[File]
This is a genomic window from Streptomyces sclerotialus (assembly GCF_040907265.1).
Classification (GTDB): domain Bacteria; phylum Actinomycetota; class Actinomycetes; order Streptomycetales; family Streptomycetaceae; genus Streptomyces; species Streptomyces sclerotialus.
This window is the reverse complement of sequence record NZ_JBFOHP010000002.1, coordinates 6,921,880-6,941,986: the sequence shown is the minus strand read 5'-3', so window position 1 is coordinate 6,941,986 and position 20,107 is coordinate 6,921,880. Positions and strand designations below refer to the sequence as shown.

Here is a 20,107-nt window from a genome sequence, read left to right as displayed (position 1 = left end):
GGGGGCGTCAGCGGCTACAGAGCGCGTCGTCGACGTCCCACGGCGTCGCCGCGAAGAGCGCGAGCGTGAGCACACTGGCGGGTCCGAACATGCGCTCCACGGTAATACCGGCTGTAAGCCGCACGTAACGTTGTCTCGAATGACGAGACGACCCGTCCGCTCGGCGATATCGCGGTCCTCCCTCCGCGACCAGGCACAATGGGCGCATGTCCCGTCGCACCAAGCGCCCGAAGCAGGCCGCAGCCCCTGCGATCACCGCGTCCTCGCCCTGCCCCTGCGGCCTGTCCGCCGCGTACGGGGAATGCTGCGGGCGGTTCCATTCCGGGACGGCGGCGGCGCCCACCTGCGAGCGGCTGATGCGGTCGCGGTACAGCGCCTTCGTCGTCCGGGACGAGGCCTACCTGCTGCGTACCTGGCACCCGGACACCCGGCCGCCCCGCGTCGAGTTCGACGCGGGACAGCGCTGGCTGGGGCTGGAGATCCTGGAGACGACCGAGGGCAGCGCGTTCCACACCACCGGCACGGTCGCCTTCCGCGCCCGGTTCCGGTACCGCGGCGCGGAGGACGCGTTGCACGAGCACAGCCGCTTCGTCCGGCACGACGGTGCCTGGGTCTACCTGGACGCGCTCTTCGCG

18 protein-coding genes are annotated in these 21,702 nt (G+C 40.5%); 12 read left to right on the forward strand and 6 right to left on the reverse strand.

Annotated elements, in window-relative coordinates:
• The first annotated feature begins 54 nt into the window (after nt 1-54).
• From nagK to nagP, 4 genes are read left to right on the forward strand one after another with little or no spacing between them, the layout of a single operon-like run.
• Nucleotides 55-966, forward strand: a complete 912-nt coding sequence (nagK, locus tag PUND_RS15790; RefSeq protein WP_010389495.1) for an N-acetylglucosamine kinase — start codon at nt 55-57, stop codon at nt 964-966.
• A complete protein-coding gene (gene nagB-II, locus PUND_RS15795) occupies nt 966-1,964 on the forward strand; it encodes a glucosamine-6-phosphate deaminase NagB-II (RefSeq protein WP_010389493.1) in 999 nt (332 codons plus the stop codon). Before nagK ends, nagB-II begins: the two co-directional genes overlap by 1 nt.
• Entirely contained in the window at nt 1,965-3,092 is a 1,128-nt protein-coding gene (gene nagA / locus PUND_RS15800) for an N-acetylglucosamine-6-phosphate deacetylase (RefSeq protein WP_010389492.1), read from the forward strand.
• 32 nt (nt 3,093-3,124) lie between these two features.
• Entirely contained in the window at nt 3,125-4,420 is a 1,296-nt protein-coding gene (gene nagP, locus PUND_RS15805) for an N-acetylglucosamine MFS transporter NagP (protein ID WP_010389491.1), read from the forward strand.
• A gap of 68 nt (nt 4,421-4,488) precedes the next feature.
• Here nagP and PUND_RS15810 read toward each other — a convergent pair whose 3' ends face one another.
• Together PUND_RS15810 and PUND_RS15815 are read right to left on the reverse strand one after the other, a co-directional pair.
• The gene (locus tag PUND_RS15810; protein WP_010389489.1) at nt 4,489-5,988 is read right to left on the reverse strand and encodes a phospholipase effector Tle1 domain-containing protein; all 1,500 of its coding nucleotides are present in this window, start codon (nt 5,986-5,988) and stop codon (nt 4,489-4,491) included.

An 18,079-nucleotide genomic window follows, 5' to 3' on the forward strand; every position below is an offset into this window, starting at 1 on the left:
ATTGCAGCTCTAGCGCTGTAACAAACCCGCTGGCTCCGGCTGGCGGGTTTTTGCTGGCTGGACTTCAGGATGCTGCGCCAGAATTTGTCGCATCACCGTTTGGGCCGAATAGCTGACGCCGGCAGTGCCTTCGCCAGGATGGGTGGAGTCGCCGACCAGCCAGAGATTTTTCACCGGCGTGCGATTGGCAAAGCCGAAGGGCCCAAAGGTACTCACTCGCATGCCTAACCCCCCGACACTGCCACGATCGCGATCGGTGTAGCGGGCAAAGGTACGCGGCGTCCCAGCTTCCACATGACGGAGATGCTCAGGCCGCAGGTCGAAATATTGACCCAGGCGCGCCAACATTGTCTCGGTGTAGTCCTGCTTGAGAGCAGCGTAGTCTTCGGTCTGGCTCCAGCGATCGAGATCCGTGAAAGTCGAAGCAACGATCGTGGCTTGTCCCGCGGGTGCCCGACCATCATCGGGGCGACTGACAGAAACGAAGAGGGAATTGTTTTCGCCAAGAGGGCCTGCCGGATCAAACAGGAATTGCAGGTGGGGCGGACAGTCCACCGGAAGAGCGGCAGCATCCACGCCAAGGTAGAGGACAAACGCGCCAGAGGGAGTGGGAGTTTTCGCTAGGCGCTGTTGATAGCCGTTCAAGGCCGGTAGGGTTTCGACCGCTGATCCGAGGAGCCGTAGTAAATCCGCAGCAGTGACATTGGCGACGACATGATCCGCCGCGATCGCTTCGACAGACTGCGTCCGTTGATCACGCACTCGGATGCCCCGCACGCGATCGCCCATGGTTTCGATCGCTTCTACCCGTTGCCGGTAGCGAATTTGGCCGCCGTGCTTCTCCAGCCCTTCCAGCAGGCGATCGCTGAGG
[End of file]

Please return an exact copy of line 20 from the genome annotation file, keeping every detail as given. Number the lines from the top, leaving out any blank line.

ATTGCAGCTCTAGCGCTGTAACAAACCCGCTGGCTCCGGCTGGCGGGTTTTTGCTGGCTGGACTTCAGGATGCTGCGCCAGAATTTGTCGCATCACCGTTTGGGCCGAATAGCTGACGCCGGCAGTGCCTTCGCCAGGATGGGTGGAGTCGCCGACCAGCCAGAGATTTTTCACCGGCGTGCGATTGGCAAAGCCGAAGGGCCCAAAGGTACTCACTCGCATGCCTAACCCCCCGACACTGCCACGATCGCGATCGGTGTAGCGGGCAAAGGTACGCGGCGTCCCAGCTTCCACATGACGGAGATGCTCAGGCCGCAGGTCGAAATATTGACCCAGGCGCGCCAACATTGTCTCGGTGTAGTCCTGCTTGAGAGCAGCGTAGTCTTCGGTCTGGCTCCAGCGATCGAGATCCGTGAAAGTCGAAGCAACGATCGTGGCTTGTCCCGCGGGTGCCCGACCATCATCGGGGCGACTGACAGAAACGAAGAGGGAATTGTTTTCGCCAAGAGGGCCTGCCGGATCAAACAGGAATTGCAGGTGGGGCGGACAGTCCACCGGAAGAGCGGCAGCATCCACGCCAAGGTAGAGGACAAACGCGCCAGAGGGAGTGGGAGTTTTCGCTAGGCGCTGTTGATAGCCGTTCAAGGCCGGTAGGGTTTCGACCGCTGATCCGAGGAGCCGTAGTAAATCCGCAGCAGTGACATTGGCGACGACATGATCCGCCGCGATCGCTTCGACAGACTGCGTCCGTTGATCACGCACTCGGATGCCCCGCACGCGATCGCCCATGGTTTCGATCGCTTCTACCCGTTGCCGGTAGCGAATTTGGCCGCCGTGCTTCTCCAGCCCTTCCAGCAGGCGATCGCTGAGG